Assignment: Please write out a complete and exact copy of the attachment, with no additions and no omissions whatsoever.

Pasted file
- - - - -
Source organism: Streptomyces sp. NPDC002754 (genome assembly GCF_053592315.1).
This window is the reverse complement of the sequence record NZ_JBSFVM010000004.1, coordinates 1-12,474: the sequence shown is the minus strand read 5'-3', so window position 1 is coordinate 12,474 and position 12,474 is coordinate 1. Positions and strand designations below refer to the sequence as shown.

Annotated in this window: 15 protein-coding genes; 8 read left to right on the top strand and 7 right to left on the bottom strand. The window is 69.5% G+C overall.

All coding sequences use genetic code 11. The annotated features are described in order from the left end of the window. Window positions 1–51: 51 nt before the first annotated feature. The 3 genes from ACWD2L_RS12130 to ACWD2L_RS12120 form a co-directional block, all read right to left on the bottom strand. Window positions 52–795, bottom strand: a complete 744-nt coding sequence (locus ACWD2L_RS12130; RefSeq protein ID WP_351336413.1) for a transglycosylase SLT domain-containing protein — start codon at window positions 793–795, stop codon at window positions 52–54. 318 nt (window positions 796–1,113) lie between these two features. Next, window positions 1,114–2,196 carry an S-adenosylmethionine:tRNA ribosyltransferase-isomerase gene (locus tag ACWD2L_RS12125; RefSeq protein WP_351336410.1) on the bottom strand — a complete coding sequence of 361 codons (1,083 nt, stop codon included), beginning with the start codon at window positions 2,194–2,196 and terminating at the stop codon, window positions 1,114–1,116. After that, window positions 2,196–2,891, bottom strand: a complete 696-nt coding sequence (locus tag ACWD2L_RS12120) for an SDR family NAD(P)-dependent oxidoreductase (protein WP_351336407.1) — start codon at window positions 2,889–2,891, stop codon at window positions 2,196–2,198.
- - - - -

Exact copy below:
Source organism: Streptomyces sp. NPDC002754 (genome assembly GCF_053592315.1).
This window is the reverse complement of the sequence record NZ_JBSFVM010000004.1, coordinates 1-12,474: the sequence shown is the minus strand read 5'-3', so window position 1 is coordinate 12,474 and position 12,474 is coordinate 1. Positions and strand designations below refer to the sequence as shown.

Annotated in this window: 15 protein-coding genes; 8 read left to right on the top strand and 7 right to left on the bottom strand. The window is 69.5% G+C overall.

All coding sequences use genetic code 11. The annotated features are described in order from the left end of the window. Window positions 1–51: 51 nt before the first annotated feature. The 3 genes from ACWD2L_RS12130 to ACWD2L_RS12120 form a co-directional block, all read right to left on the bottom strand. Window positions 52–795, bottom strand: a complete 744-nt coding sequence (locus ACWD2L_RS12130; RefSeq protein ID WP_351336413.1) for a transglycosylase SLT domain-containing protein — start codon at window positions 793–795, stop codon at window positions 52–54. 318 nt (window positions 796–1,113) lie between these two features. Next, window positions 1,114–2,196 carry an S-adenosylmethionine:tRNA ribosyltransferase-isomerase gene (locus tag ACWD2L_RS12125; RefSeq protein WP_351336410.1) on the bottom strand — a complete coding sequence of 361 codons (1,083 nt, stop codon included), beginning with the start codon at window positions 2,194–2,196 and terminating at the stop codon, window positions 1,114–1,116. After that, window positions 2,196–2,891, bottom strand: a complete 696-nt coding sequence (locus tag ACWD2L_RS12120) for an SDR family NAD(P)-dependent oxidoreductase (protein WP_351336407.1) — start codon at window positions 2,889–2,891, stop codon at window positions 2,196–2,198.